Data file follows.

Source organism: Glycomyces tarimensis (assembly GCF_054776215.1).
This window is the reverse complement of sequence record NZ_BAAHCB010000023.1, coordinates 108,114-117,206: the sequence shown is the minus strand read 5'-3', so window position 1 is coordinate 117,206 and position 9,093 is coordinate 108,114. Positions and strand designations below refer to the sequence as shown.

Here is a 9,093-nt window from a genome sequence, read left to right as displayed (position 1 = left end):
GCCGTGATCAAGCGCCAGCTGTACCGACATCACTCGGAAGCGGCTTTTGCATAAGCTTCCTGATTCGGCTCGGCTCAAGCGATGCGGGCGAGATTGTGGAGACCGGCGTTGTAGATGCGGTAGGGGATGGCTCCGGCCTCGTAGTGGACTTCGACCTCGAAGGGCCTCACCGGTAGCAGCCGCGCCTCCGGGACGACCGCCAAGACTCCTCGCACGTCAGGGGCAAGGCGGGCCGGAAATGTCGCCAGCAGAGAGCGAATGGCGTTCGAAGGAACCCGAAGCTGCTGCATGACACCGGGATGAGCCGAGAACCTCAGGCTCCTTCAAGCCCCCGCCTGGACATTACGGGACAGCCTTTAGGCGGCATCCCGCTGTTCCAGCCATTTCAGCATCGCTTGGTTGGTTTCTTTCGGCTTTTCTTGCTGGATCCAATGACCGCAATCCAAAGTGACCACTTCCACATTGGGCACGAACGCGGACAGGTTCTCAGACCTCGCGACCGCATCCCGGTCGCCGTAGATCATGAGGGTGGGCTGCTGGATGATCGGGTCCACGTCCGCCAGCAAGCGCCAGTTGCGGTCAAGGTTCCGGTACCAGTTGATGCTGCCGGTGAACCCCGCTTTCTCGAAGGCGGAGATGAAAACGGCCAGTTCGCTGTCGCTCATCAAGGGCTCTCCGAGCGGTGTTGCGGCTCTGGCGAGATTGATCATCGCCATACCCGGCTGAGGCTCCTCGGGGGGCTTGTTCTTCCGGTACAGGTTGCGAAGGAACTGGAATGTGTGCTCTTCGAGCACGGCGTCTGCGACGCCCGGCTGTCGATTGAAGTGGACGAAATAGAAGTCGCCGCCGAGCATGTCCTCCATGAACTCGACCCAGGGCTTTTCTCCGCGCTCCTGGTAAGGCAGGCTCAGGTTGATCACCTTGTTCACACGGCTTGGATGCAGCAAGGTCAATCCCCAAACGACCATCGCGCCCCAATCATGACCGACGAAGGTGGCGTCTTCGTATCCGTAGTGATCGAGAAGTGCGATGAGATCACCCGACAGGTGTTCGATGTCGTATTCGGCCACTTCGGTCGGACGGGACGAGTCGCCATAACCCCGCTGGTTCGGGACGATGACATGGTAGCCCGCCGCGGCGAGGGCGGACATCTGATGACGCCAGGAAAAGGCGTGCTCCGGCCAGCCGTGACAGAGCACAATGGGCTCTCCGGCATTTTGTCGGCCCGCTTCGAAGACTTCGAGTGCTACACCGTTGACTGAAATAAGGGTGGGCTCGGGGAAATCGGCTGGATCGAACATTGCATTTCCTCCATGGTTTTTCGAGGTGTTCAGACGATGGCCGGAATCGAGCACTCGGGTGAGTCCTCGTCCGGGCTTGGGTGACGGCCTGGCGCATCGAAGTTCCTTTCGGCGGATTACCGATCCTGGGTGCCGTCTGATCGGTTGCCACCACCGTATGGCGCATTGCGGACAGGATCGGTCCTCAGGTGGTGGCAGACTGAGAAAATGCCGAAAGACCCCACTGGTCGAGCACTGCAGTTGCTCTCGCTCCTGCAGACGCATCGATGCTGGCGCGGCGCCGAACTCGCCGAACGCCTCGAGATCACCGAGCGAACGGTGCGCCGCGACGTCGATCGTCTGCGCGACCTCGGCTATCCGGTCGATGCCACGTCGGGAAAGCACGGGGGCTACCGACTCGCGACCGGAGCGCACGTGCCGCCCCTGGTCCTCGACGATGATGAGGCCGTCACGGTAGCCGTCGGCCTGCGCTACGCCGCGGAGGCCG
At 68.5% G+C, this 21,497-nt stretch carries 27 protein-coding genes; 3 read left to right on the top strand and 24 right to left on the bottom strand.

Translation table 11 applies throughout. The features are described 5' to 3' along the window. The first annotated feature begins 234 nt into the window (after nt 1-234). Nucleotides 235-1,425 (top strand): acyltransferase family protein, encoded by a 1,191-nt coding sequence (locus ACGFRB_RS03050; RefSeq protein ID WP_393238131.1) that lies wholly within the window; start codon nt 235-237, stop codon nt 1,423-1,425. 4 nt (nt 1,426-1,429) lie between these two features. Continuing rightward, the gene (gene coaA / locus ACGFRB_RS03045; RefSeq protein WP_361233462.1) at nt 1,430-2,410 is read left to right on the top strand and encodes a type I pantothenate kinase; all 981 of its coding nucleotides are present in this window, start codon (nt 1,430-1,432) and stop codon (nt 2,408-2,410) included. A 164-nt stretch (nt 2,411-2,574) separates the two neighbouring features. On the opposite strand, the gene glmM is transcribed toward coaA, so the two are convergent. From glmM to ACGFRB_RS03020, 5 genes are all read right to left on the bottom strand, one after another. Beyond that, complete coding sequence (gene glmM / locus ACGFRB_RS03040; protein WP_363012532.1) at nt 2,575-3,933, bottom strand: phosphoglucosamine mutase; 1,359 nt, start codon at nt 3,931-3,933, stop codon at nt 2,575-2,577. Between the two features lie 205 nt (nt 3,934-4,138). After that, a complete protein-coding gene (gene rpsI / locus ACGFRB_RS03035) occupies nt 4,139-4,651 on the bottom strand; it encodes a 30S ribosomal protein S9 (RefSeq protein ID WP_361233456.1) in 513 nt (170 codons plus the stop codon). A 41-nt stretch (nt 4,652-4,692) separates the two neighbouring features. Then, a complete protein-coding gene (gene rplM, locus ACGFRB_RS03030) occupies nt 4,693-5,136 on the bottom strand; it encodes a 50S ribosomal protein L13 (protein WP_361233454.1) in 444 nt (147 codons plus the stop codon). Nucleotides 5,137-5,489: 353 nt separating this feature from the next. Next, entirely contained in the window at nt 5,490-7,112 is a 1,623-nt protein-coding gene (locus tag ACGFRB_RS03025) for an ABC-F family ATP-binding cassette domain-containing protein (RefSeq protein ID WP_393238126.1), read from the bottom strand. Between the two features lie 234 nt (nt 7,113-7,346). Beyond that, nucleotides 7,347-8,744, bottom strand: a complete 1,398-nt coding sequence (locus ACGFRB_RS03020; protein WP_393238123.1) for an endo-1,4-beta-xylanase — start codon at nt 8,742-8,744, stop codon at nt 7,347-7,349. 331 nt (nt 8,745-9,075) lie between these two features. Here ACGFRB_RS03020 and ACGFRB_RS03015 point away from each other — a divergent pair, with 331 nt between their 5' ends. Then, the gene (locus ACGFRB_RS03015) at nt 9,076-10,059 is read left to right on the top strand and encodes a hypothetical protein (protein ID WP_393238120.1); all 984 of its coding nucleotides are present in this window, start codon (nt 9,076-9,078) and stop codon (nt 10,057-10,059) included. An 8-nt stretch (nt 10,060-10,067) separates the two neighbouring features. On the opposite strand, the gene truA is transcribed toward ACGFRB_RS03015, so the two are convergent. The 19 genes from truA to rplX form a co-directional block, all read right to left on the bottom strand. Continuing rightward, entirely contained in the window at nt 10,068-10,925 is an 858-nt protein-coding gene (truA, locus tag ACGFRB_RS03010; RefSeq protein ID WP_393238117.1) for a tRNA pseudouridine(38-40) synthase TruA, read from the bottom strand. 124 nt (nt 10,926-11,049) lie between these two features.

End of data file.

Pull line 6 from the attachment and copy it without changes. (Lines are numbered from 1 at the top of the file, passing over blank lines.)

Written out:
Translation table 11 applies throughout. The features are described 5' to 3' along the window. The first annotated feature begins 234 nt into the window (after nt 1-234). Nucleotides 235-1,425 (top strand): acyltransferase family protein, encoded by a 1,191-nt coding sequence (locus ACGFRB_RS03050; RefSeq protein ID WP_393238131.1) that lies wholly within the window; start codon nt 235-237, stop codon nt 1,423-1,425. 4 nt (nt 1,426-1,429) lie between these two features. Continuing rightward, the gene (gene coaA / locus ACGFRB_RS03045; RefSeq protein WP_361233462.1) at nt 1,430-2,410 is read left to right on the top strand and encodes a type I pantothenate kinase; all 981 of its coding nucleotides are present in this window, start codon (nt 1,430-1,432) and stop codon (nt 2,408-2,410) included. A 164-nt stretch (nt 2,411-2,574) separates the two neighbouring features. On the opposite strand, the gene glmM is transcribed toward coaA, so the two are convergent. From glmM to ACGFRB_RS03020, 5 genes are all read right to left on the bottom strand, one after another. Beyond that, complete coding sequence (gene glmM / locus ACGFRB_RS03040; protein WP_363012532.1) at nt 2,575-3,933, bottom strand: phosphoglucosamine mutase; 1,359 nt, start codon at nt 3,931-3,933, stop codon at nt 2,575-2,577. Between the two features lie 205 nt (nt 3,934-4,138). After that, a complete protein-coding gene (gene rpsI / locus ACGFRB_RS03035) occupies nt 4,139-4,651 on the bottom strand; it encodes a 30S ribosomal protein S9 (RefSeq protein ID WP_361233456.1) in 513 nt (170 codons plus the stop codon). A 41-nt stretch (nt 4,652-4,692) separates the two neighbouring features. Then, a complete protein-coding gene (gene rplM, locus ACGFRB_RS03030) occupies nt 4,693-5,136 on the bottom strand; it encodes a 50S ribosomal protein L13 (protein WP_361233454.1) in 444 nt (147 codons plus the stop codon). Nucleotides 5,137-5,489: 353 nt separating this feature from the next. Next, entirely contained in the window at nt 5,490-7,112 is a 1,623-nt protein-coding gene (locus tag ACGFRB_RS03025) for an ABC-F family ATP-binding cassette domain-containing protein (RefSeq protein ID WP_393238126.1), read from the bottom strand. Between the two features lie 234 nt (nt 7,113-7,346). Beyond that, nucleotides 7,347-8,744, bottom strand: a complete 1,398-nt coding sequence (locus ACGFRB_RS03020; protein WP_393238123.1) for an endo-1,4-beta-xylanase — start codon at nt 8,742-8,744, stop codon at nt 7,347-7,349. 331 nt (nt 8,745-9,075) lie between these two features. Here ACGFRB_RS03020 and ACGFRB_RS03015 point away from each other — a divergent pair, with 331 nt between their 5' ends. Then, the gene (locus ACGFRB_RS03015) at nt 9,076-10,059 is read left to right on the top strand and encodes a hypothetical protein (protein ID WP_393238120.1); all 984 of its coding nucleotides are present in this window, start codon (nt 9,076-9,078) and stop codon (nt 10,057-10,059) included. An 8-nt stretch (nt 10,060-10,067) separates the two neighbouring features. On the opposite strand, the gene truA is transcribed toward ACGFRB_RS03015, so the two are convergent. The 19 genes from truA to rplX form a co-directional block, all read right to left on the bottom strand. Continuing rightward, entirely contained in the window at nt 10,068-10,925 is an 858-nt protein-coding gene (truA, locus tag ACGFRB_RS03010; RefSeq protein ID WP_393238117.1) for a tRNA pseudouridine(38-40) synthase TruA, read from the bottom strand. 124 nt (nt 10,926-11,049) lie between these two features.